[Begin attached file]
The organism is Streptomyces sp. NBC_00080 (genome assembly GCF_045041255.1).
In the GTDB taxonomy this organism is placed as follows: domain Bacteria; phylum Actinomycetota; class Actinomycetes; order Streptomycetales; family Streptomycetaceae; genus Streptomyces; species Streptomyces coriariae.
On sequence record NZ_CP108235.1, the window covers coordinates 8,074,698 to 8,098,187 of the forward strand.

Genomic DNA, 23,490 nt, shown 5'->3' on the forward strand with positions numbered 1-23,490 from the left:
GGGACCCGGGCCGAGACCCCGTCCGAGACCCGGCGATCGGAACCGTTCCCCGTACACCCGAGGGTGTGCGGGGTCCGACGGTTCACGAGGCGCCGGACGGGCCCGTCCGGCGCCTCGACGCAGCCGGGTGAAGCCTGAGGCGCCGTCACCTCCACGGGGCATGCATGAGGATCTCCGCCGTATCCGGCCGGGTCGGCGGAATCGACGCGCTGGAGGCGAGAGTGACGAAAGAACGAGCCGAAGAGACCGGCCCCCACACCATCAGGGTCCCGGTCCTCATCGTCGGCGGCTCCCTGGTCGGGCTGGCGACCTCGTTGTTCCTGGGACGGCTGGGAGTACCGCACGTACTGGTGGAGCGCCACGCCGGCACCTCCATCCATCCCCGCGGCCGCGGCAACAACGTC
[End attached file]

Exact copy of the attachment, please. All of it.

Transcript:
The organism is Streptomyces sp. NBC_00080 (genome assembly GCF_045041255.1).
In the GTDB taxonomy this organism is placed as follows: domain Bacteria; phylum Actinomycetota; class Actinomycetes; order Streptomycetales; family Streptomycetaceae; genus Streptomyces; species Streptomyces coriariae.
On sequence record NZ_CP108235.1, the window covers coordinates 8,074,698 to 8,098,187 of the forward strand.

Genomic DNA, 23,490 nt, shown 5'->3' on the forward strand with positions numbered 1-23,490 from the left:
GGGACCCGGGCCGAGACCCCGTCCGAGACCCGGCGATCGGAACCGTTCCCCGTACACCCGAGGGTGTGCGGGGTCCGACGGTTCACGAGGCGCCGGACGGGCCCGTCCGGCGCCTCGACGCAGCCGGGTGAAGCCTGAGGCGCCGTCACCTCCACGGGGCATGCATGAGGATCTCCGCCGTATCCGGCCGGGTCGGCGGAATCGACGCGCTGGAGGCGAGAGTGACGAAAGAACGAGCCGAAGAGACCGGCCCCCACACCATCAGGGTCCCGGTCCTCATCGTCGGCGGCTCCCTGGTCGGGCTGGCGACCTCGTTGTTCCTGGGACGGCTGGGAGTACCGCACGTACTGGTGGAGCGCCACGCCGGCACCTCCATCCATCCCCGCGGCCGCGGCAACAACGTC